Impossible Foods, a developer of plant-based substitutes, is reportedly rolling out its flagship product, Impossible Burger, at Lidl’s 145 locations in the U.S. This supermarket chain will become the largest discount grocer to sell Impossible Foods’ products, which is a part of the major expansion efforts of both companies. Lidl is the 3rd largest grocery chain across the globe, with an international presence across 32 countries.
For the record, Impossible Burger will be gradually introduced in Lidl’s stores across Virginia, South Carolina, Pennsylvania, North Carolina, New York, New Jersey, Maryland, Georgia, and Delaware. Customers will gain access to the product at the fresh meat section of its store in versatile 12-ounce packages or recyclable packages of 2 pre-formed, 4-oz patties.
Impossible Burger consists of more protein and bioavailable iron like that of ground beef. Its 4-ounce serving has 0-mg cholesterol, 240 calories, 8-g of saturated fat, and 14-g of total fat. As compared to conventional beef, this gluten-free certified product contains 87% less water, 96% less land, and 89% fewer greenhouse gas emissions. For those unversed, the plant-based substitutes provider has boosted its grocery footprint by above 100x in 2020 and lowered the suggested retail prices by 20% in supermarkets and grocery stores in the U.S. at the beginning of 2021.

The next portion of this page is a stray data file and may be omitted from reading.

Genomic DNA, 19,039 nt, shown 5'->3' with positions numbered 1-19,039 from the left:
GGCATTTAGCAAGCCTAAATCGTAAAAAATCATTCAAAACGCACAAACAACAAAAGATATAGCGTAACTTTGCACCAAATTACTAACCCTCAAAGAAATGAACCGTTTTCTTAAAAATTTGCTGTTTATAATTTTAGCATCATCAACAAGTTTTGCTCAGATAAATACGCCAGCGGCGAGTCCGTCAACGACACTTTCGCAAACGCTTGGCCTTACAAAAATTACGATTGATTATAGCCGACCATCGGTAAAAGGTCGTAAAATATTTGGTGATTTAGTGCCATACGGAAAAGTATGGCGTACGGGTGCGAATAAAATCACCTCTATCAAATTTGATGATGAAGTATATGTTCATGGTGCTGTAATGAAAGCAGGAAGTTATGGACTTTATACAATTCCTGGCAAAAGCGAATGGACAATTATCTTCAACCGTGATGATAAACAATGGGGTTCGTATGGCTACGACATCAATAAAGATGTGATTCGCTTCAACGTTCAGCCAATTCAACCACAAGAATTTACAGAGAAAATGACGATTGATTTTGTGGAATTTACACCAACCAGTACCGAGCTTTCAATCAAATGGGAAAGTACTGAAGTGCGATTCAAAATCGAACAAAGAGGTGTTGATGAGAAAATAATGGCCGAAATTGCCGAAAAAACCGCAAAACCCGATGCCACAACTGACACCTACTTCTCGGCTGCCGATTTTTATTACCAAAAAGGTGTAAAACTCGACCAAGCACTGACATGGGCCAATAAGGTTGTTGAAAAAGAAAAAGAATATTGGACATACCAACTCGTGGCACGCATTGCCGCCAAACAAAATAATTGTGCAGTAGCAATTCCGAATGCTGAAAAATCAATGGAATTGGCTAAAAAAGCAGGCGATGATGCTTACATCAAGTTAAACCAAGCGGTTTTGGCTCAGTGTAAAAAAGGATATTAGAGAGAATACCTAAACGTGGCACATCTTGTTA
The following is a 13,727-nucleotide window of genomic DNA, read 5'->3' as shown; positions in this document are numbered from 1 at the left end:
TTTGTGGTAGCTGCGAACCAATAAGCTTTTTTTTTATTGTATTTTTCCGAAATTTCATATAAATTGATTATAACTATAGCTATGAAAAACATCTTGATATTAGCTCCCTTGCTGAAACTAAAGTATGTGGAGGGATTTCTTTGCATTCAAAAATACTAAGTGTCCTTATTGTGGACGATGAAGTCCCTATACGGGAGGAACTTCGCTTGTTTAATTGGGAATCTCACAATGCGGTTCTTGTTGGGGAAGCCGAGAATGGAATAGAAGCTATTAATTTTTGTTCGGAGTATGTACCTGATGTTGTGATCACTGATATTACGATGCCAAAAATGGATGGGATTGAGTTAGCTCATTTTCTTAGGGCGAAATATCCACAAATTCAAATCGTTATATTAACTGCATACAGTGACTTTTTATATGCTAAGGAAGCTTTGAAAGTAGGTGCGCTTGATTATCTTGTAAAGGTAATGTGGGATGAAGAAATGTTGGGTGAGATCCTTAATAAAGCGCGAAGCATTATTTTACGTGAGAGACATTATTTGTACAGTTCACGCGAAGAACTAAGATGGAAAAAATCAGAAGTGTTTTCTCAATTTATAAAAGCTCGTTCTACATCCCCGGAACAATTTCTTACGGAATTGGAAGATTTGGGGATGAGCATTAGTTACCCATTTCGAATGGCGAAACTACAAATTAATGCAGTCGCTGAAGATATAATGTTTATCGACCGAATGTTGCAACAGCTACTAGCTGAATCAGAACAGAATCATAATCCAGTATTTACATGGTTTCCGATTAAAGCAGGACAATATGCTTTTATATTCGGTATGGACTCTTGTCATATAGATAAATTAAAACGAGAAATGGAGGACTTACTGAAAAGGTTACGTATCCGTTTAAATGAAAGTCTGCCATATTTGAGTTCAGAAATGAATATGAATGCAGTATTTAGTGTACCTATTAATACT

In line with Lidl’s commitment to affordable product prices, Impossible Burger will be sold at $5.99, while the patty package will be available at a competitively low price of less than $5. Furthermore, customers can purchase the product via Lidl’s online store for home delivery.
According to Dennis Woodside, President of Impossible Foods, the company is expected to learn valuable insights on serving the European market and drive its long-term growth mission through its latest partnership with Lidl. Its sustainable plant-based Impossible Burger will significantly aid the region in achieving ambitious environmental targets via the displacement of resource-intensive animal agriculture.